Quantum of Solace, being the first true sequel in the James Bond saga, starts off about 10 seconds after Casino Royale ended, with one of the most ball's tightening awesome car chases ever. After shaking off his pursuers, Bond meets with M and the hostage he was transporting, Mr. White. After a quick interrogation, we learn that the organization that Mr. White works for is everywhere, prompting Bond to go globe trotting trying to find out who they are. The organization is kind of like SPECTRE, only more nefarious and more eco-friendly. Bond himself, however, is not motivated by finding the organization, but rather finding the people who killed his lover in Casino. Soon, he stumbles upon a plot involving eco-titan Dominic Greene and a Bolivian general. They want to stage a coup so they can seize a valuable resource somewhere in the desert. Bond's female ally in this one is Camille, a sexy and tough woman who undercover in Greene's organization for her own goals. Crazily brutal violence ensues.
Daniel Craig is back as Bond. He has really come into his own as the British super spy, bringing a Bourne-esque realism to the role. This movie doesn't really let him explore the character of Bond as much as Casino Royale did, but he still manages to get some human emotion out of the character; much more then Pierce Brosnan ever did. Olga Kurylenko is Camille, and while she doesn't hold a candle to the wit and sexiness of Eva Green, she does a fine job as the feminie badass, and I believe she is the first female lead in a Bond movie that does not go to bed with the man. Mathieu Almaric plays nefarious baddy Dominic Greene. The first thing you notice about him is that his eyes bug out of his head to an alarming point. I guess it's to make up for the fact they were mostly closed in The Diving Bell and the Butterfly. He is more of a creepy villain along the lines of Gustav Graves rather then a truly evil one, a la Goldfinger. He's not the best, but he's not the worst, certainly better then that media tycoon in Tomorrow Never Dies. Judi Dench is back as M. She does the same thing she has done in the last five movies. But, that doesn't matter. She was great in those, and she is great here. There are two returning characters from Casino as well as some new ones that I didn't deem important enough to discuss.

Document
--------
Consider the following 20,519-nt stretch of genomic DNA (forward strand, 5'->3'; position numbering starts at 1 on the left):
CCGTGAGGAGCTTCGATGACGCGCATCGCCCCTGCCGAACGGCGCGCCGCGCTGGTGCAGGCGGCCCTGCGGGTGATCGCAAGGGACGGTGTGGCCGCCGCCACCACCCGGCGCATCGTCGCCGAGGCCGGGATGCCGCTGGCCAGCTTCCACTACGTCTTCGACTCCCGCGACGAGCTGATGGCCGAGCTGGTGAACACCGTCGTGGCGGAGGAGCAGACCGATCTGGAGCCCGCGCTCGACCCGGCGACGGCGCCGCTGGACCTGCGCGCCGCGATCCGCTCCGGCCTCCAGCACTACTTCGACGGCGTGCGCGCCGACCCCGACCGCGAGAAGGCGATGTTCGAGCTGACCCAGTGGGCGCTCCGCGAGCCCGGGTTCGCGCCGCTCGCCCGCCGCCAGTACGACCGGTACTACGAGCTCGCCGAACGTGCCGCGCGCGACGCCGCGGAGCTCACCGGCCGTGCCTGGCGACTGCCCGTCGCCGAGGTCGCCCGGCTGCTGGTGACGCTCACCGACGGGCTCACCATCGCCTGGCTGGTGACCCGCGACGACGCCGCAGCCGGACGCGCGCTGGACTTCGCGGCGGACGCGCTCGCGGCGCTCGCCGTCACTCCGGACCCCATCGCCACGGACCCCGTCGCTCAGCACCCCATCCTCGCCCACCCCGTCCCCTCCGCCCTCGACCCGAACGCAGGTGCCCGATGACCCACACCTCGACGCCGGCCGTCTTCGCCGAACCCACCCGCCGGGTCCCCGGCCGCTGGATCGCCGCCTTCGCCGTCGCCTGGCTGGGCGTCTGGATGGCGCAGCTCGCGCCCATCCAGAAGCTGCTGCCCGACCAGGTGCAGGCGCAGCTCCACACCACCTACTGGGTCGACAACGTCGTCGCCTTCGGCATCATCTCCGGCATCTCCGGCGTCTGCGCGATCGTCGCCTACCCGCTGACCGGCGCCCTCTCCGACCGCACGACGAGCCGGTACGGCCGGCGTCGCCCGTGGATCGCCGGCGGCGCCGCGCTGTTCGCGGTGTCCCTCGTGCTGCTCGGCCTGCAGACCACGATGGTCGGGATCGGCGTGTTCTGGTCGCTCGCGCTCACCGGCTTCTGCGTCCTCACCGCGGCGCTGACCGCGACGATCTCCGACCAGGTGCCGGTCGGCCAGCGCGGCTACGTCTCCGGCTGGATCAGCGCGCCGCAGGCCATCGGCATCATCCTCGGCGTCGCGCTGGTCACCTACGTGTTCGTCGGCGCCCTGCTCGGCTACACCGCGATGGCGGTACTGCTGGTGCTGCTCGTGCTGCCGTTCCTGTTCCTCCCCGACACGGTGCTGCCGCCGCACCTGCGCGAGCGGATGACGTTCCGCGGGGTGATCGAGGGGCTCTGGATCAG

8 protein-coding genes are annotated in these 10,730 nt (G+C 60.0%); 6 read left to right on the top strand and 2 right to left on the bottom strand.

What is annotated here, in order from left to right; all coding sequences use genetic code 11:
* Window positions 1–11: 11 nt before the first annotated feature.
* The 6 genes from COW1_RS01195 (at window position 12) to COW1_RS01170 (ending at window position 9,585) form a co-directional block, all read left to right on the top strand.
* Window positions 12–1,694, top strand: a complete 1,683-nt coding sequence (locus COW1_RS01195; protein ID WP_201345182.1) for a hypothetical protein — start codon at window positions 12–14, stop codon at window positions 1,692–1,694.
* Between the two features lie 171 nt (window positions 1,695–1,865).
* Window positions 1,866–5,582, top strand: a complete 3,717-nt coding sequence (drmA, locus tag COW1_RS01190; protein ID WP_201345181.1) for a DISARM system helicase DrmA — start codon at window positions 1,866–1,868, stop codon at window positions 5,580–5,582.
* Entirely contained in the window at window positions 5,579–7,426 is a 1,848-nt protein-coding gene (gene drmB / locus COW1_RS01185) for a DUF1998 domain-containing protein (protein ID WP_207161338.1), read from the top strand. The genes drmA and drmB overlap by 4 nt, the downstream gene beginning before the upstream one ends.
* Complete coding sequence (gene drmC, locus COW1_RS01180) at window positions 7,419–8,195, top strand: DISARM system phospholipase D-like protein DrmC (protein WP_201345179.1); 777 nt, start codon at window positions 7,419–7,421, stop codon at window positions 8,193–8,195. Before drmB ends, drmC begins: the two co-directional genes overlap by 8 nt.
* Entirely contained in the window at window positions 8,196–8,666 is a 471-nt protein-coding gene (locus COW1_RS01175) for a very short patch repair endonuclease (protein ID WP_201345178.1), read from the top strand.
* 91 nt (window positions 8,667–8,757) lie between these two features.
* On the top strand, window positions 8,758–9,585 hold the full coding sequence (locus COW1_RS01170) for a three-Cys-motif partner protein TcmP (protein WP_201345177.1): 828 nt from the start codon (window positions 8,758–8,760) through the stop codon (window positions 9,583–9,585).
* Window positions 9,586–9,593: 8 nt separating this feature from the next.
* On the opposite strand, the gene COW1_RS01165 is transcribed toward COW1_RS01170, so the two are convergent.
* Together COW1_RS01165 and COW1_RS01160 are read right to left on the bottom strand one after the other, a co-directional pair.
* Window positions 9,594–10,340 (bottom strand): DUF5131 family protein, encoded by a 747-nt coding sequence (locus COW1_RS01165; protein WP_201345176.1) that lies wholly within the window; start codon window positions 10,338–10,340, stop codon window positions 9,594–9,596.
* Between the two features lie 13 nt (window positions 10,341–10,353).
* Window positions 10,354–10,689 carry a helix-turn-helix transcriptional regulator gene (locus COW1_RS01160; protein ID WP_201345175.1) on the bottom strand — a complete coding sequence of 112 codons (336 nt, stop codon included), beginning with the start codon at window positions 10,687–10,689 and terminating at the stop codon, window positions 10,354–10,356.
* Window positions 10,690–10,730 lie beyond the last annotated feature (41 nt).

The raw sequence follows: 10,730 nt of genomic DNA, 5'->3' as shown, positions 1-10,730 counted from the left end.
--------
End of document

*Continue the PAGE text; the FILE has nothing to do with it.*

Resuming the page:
Director Marc Forster (Finding Neverland, of all things) is absolutely frenetic with his action scenes. The camera jumps around like it's just had ten double espressos, the stars perform crazy physical feats, and the body count is about double that of Casino. This is an action movie, through and through, and therein lies Quantum's main issue. It relies too heavily on the action instead of the characters to forward the plot. This is not an uncommon thing for this franchise, but after the Casino Royale did character growth so well, it's a little disappointing. That's not to say that the amount of action should dissuade you from seeing it. Far from it. The action is so well done that it almost makes up for the lessened attention to characters. There are tons, literally tons, of "OMIGOD DIDYOUSEETHAT!!" moments in the film. Some action scenes seem like they were thrown in for shits and giggles, like an uninspired plane chase, but the rest are really well done and exciting. They make the movie entertaining, and that's the most you should expect from it.
On a side note: The new theme song, "Another Way To Die," performed by Jack White and Alicia Keys, and written by White, gets a resounding "eh" from me. It's not that it's a bad song, it's just it's hard rock roots don't fit well with Bond mythos. It's certainly not as good as Chris Cornell's "You Know My Name," but, I guess it gets the job done.
Is Quantum of Solace the best Bond movie ever? Hell no. That will always be Goldfinger. Is it the best of the Daniel Craig Bond movies? No. What it is is a coldly efficient and hardcore action movie that further cements the new Bond into the bottom of our hearts. You walk out of the theatre feeling as if you senses have experienced a thrill ride; you will understand where the confusing title came from; and you will be eagerly anticipating the next foray in MI6 espionage. Daniel Craig hasn't dethroned Sean Connery yet, but, if he keeps up the way he is going, he is well on his way.